As I stated at the start of this blog, I am an admirer of Carrick but even I cannot fault the logic of ushering him towards the exit door should a credible offer be received. I suspect not all fans will be sorry to see him go which is unfair given the achievements during his time at the club. The perma-crocked Hargreaves has attained hero status whilst an infinitely more reliable performer has never received the same level of warmth from the fans. An under-stated, undervalued performer I will miss him, but with a heavy heart I fully support any decision to let him go.

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16 Comments

  1. Carrick? No thanks. He was thoroughly outplayed by our 7th and 8th choice central midfielders yesterday. Overpriced (transfer fee and wages), overrated. Silly rumor really.

  2. ‘Are you seriously trying to compare Michael Carrick with Andrea Pirlo, or are you just having a laugh?’

    As the article states Carrick was bought with a view to operating in the style of Pirlo. The Pirlo/Ambro/Gattuso blueprint has often been highlighted as the model for the modern midfield three. I believe Ferguson envisaged Carrick playing a similar role for United. I don’t believe Carrick has a comparable talent to Pirlo but the role he was touted for in the team bore resemblance to that which Andrea operated for Milan.

    ‘Carrick? No thanks. He was thoroughly outplayed by our 7th and 8th choice central midfielders yesterday. Overpriced (transfer fee and wages), overrated. Silly rumor really.’

    I wouldn’t disagree with you. The source is a web editor for a leading sports monthly who used to be a journalist on a leading football website. I am not saying it will definitely happen but that the rumour got me thinking about the position of Carrick at Manchester United. I thought Bannan in particular was magnificent yesterday and has a very bright future.

  3. Thanks for the balanced views. Reflects my position on Carrick. I feel he is a great player for a particular formation, but not great at adapting himself or learning new tricks. Also, he is currently low on confidence & it is showing in his game. A move to a team where he could be the deep-lying pivot could revive his game & I would wish him well if he secured such a move.

  4. Tom good article, there certainly are question marks over the consistency in his performances. As I refer to here however (https://www.stretfordendarising.com/2010/11/05/michael-carrick-midfield-genius/) I do feel he has been harshly judged given a) the tactical instruction he has been asked to execute and b) his long-term achilles problem that he was suffering with last term.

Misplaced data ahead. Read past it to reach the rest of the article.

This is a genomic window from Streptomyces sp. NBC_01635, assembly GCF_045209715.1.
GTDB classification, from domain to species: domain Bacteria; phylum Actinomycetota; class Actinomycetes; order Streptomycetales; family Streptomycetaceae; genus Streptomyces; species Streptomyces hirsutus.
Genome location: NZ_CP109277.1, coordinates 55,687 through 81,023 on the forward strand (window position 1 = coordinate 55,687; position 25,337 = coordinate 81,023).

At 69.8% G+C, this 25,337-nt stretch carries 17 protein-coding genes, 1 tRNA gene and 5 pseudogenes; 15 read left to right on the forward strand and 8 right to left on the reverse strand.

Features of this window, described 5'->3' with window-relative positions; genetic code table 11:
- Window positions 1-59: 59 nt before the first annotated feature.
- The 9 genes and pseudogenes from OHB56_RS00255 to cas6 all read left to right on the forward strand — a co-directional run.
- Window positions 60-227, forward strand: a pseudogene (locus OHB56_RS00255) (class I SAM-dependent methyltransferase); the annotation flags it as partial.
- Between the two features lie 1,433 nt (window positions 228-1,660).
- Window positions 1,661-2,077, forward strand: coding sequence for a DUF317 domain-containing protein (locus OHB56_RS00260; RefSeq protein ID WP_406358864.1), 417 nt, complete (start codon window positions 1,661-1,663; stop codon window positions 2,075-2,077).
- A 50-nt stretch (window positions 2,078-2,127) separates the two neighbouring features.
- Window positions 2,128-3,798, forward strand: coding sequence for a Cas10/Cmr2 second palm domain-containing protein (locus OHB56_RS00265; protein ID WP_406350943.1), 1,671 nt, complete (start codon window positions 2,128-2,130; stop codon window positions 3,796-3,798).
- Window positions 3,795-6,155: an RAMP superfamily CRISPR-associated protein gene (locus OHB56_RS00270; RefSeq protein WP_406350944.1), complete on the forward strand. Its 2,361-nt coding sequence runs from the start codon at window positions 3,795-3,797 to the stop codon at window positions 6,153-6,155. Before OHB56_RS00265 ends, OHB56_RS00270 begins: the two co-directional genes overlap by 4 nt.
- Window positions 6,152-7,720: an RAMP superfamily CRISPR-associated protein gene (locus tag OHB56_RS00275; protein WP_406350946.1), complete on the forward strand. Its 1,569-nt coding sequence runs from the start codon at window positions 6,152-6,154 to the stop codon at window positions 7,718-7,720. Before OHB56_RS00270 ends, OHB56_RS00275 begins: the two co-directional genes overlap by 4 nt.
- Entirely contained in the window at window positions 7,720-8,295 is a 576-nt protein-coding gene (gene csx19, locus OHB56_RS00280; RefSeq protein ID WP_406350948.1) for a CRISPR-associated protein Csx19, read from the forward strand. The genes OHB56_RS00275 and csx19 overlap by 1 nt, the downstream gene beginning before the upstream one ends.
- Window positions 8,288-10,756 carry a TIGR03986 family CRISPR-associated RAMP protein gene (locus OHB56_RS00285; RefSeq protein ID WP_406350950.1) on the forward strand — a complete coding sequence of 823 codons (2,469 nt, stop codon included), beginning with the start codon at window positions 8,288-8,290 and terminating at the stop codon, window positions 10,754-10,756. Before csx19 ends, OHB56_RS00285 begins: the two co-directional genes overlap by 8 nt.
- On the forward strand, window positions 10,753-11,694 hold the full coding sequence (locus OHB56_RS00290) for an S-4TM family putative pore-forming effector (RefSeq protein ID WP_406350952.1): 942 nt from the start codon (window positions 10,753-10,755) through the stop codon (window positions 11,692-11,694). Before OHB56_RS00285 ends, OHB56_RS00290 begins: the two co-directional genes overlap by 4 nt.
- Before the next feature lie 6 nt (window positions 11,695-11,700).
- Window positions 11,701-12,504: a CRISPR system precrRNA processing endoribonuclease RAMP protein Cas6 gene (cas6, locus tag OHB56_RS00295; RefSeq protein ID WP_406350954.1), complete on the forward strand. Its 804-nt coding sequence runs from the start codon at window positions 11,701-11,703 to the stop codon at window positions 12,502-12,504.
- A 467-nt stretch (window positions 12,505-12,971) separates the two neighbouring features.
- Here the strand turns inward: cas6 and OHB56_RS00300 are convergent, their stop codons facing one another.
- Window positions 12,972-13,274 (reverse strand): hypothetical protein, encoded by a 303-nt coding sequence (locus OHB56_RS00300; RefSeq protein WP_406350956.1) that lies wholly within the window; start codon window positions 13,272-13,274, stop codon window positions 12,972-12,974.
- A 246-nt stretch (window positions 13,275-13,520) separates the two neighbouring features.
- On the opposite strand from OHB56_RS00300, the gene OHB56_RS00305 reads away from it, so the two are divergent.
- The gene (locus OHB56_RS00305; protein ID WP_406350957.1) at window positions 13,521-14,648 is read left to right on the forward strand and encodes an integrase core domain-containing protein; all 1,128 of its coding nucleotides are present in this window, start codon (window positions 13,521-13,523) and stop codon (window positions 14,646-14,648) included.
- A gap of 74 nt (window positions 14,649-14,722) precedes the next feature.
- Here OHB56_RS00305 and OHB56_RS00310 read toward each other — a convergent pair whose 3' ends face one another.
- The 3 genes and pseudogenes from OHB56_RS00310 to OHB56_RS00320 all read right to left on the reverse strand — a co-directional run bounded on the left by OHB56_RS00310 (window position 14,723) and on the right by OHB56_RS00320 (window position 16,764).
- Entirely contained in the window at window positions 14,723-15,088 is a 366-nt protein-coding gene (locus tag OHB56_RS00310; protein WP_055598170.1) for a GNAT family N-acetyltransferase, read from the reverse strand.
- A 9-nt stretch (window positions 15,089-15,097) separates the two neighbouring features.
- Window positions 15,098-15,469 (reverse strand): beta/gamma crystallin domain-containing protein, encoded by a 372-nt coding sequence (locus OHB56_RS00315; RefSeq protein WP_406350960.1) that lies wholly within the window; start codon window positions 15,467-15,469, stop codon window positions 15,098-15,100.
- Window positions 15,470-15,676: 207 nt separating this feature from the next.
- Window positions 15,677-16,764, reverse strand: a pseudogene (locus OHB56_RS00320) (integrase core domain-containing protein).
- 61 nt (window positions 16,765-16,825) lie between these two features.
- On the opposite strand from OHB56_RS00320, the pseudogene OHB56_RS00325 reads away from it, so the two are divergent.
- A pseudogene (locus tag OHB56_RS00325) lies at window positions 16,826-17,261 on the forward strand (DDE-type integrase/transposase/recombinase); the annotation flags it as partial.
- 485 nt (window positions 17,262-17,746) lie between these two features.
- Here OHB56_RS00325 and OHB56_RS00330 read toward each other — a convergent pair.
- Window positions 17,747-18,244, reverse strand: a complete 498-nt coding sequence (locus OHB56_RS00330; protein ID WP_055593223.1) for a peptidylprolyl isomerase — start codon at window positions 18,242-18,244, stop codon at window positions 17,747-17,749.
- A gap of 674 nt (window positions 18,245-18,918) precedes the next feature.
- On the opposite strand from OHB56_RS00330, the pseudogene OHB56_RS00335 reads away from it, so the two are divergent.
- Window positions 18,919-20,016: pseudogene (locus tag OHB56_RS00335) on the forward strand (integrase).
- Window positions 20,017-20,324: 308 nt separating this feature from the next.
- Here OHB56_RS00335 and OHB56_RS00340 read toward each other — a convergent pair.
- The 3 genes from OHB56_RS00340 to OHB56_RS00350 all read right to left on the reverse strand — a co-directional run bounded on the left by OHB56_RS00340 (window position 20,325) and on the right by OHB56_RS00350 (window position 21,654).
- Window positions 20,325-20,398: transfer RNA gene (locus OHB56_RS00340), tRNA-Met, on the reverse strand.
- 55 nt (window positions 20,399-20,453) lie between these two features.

I personally hope he can continue present form and start to dominate games like we know he can do. A replacement for Scholes (or attacking ‘8’) however is required; Am still regretting Oezil’s choice of club – think he would have been the answer to our midfield worries, and certainly able to compliment Fletcher and Carrick …

  5. Carrick is a liability… I’ve always thought that about him. Yet another bad decision by Fergie in the transfer market, and I’m a United fan. Carrick was to blame for the second Villa goal, if you watch the replay he just casually strolled back not picking up a man (the player that delivered the cross for Albrighton). If he’d track that player he would not have got his cross in. I can’t stand Carrick, I really can’t!! So if we can get £10m for him then that’ll dink dank doo for me!!

  6. Danny Salford Red on

    Two words spring to mind. WATER and CARRIER. And before anyone starts no every team does not need someone in their team that has little or no efffect on games either going forward or defending. Really not sure what the bloke does.

  7. @Tom Pattison

    Nice article! Would you be so kind as to compose similar articles on other United players? Mainly about the ones who are seemingly not fitting into the team and the playing system any longer.
    I’d be glad to read your review about Anderson, Berba, Macheda, Gibson etc or even a life without Rooney.

  8. Whilst I do not deny that Carrick is a quality player, his skills only seem to come to the fore when the whole team is playing well.

    He is horribly laidback and gets caught in possession far too often. I have countless examples of his lackadaisical attitude directly resulting in team failures… the main ones that spring to mind being his failure to score a tap in during the 2008 FA Cup quarter final final against Portsmouth when he had a 2 yard headstart against the defender in a 5 yard race and both of the goals conceded in last year’s Champions League quarter-final second leg (first goal – shrugged off the ball by a pint-sized Olic, second goal – caught in possession for the attack which led to the corner from which Bayern score).

    On Saturday, his passing was woeful and that tentative side-footed strike in the 90th minute was ridiculous.

    It is definitely time for him to move on.

  9. There’s five minutes of my life I’ll never get back!